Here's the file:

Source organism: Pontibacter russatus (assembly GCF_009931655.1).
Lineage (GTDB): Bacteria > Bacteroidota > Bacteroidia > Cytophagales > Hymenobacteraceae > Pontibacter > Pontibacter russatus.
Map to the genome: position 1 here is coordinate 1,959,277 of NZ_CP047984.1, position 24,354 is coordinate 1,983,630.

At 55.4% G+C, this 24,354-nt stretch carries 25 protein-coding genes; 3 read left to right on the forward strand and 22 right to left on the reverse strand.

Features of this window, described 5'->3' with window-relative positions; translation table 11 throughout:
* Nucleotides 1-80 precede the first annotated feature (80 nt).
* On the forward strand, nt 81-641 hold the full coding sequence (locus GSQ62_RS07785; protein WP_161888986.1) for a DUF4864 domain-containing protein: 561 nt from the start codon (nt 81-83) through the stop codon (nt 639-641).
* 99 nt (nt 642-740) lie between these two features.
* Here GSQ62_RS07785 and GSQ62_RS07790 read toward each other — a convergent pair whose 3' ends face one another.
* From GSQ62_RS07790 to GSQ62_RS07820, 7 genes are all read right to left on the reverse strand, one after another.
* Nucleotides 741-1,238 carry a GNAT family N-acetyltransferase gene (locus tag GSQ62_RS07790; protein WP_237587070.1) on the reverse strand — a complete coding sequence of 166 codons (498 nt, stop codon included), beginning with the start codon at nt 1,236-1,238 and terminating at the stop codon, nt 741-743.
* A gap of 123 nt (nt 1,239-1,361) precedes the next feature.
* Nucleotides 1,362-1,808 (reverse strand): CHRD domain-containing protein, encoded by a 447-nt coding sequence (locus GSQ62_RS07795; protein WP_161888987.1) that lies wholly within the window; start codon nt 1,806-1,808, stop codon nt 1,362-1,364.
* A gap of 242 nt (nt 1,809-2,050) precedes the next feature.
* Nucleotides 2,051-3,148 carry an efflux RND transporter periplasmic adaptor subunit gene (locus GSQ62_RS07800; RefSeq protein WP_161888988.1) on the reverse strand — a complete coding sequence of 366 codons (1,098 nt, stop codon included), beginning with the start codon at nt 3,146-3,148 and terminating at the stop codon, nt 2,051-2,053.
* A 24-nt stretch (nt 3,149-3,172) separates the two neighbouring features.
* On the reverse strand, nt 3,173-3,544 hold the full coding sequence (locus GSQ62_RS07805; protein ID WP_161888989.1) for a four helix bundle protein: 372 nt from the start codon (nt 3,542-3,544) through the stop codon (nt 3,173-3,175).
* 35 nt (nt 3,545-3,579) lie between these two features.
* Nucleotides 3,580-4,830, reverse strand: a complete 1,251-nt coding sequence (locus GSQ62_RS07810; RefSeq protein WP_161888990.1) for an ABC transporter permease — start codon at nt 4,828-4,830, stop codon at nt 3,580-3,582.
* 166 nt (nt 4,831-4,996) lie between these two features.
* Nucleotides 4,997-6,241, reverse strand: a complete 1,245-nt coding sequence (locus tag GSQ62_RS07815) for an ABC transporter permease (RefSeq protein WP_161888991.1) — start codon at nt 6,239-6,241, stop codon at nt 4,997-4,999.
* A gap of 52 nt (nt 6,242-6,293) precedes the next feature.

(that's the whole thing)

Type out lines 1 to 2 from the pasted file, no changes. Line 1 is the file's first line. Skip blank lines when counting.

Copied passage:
Source organism: Pontibacter russatus (assembly GCF_009931655.1).
Lineage (GTDB): Bacteria > Bacteroidota > Bacteroidia > Cytophagales > Hymenobacteraceae > Pontibacter > Pontibacter russatus.